"Where the Trails All Cross": Chronotopes, Cyclic Time and Recycled Mythology in Pauline Melville's The Ventriloquist's Tale
Independent thesis Basic level (degree of Bachelor), 10 credits / 15 HE creditsStudent thesis
Pauline Melville’s The Ventriloquist’s Tale is an intricately layered novel in which the myths and folktales of the Amerindians of Guyana, as they are represented in Melville’s novel, are engaged in a dialogue with their reality. This narrative/mythical dialogue results in enactments and re-enactments of the myths and folktales, not only retelling them, but also recycling them, resulting in the Amerindians interpreting their myths and folktales nonmetaphorically. Mikhail Bakhtin’s concept of settings as chronotopes, “timespaces” in which time and space are inseparable from each other and from the theme, is used to define the distinct thematic qualities of the three narrative layers in the novel. I label these three chronotopes unfixed space, the juncture, and the interior. The interior is established as the chronotope in which the enactments and reenactments of myths and folktales primarily take place, re/enactments which add yet another layer to the novel. I argue that the reason the chronotope of the interior is the nexus of these myths and folktales is largely because the Amerindians adhere to a concept of time which is cyclical rather than linear. The enactments and reenactments are then unfolded as intentionally complex and contradictory threads, which are then untangled to show how the myths and folktales are recycled in the novel. This untangling reveals how the threads interconnect, and how they can all be traced back to the narrator, the trickster deity Macunaima, suggesting he is as unbound by temporal and spatial limitations as the narrative layer of myths and folktales from which he has emerged.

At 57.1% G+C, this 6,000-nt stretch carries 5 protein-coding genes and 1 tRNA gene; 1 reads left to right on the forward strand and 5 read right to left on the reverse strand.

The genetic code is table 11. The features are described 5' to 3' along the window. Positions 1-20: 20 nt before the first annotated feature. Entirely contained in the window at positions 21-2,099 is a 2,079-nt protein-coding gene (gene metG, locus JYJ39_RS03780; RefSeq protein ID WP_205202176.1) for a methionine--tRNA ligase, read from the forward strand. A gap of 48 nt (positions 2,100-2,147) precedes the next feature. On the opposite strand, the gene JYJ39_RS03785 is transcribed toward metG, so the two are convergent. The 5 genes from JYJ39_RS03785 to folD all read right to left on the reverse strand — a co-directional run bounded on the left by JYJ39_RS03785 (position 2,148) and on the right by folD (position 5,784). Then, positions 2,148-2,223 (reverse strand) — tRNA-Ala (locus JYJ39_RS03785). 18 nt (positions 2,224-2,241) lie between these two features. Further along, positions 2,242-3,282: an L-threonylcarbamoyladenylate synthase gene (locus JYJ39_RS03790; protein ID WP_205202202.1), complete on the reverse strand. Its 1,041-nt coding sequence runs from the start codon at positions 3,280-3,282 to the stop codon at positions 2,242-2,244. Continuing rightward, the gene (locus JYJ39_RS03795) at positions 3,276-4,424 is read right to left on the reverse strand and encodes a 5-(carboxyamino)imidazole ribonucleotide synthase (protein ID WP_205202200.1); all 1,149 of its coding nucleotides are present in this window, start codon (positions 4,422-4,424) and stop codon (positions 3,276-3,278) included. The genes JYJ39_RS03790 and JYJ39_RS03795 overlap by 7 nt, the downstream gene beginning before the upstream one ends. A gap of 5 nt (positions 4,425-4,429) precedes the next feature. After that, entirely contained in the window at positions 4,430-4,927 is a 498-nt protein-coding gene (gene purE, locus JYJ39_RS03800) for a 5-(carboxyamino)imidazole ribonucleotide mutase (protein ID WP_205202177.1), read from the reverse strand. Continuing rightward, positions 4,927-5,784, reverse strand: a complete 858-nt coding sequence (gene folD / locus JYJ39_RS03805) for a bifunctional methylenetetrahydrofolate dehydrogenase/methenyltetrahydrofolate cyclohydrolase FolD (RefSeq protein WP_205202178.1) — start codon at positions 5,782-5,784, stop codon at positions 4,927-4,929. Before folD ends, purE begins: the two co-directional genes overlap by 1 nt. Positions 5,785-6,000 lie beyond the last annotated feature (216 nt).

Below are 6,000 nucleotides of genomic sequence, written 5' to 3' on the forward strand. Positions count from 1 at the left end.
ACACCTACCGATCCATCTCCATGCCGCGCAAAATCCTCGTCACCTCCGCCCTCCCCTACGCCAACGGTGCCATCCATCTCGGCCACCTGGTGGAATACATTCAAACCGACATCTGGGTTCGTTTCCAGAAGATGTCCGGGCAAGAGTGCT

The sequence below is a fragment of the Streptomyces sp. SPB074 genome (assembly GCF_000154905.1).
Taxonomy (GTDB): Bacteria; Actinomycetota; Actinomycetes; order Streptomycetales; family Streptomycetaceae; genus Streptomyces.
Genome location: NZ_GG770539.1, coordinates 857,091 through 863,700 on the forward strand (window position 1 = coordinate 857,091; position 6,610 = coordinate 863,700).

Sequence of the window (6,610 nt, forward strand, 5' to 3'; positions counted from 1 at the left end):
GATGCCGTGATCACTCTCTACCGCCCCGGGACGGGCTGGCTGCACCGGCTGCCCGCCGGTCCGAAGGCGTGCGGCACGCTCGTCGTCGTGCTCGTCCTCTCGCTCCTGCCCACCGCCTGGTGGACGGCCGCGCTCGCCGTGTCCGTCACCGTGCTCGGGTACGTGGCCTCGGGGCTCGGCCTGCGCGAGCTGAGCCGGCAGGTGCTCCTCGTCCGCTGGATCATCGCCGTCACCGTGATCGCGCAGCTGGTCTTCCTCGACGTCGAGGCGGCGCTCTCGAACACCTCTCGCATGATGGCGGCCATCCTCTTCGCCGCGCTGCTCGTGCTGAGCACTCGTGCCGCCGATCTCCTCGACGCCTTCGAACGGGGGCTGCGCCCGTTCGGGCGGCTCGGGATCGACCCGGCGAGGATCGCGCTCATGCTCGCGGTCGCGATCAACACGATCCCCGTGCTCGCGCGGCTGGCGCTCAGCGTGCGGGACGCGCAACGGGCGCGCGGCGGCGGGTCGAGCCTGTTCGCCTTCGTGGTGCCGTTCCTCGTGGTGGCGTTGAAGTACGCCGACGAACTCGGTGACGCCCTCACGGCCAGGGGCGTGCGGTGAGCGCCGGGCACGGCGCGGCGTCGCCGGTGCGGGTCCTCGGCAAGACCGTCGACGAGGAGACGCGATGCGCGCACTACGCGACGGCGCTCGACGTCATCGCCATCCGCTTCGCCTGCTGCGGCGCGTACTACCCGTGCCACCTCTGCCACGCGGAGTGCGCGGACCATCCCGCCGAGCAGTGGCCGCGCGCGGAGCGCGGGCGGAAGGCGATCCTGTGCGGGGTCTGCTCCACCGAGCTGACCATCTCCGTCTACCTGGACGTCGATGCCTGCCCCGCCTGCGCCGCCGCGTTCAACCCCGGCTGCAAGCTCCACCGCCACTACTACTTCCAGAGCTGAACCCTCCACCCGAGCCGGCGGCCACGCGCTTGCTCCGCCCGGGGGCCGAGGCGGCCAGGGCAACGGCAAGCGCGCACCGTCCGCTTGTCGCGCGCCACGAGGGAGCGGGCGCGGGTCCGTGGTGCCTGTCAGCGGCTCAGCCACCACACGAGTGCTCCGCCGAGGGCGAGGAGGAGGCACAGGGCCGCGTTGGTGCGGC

Place, publisher, year, edition, pages
2013. , 21 p.
Amerindians, myth, chronotope, cyclic time
IdentifiersURN: urn:nbn:se:su:diva-100147OAI: oai:DiVA.org:su-100147DiVA: diva2:691486
Ekelund, Bo G., Professor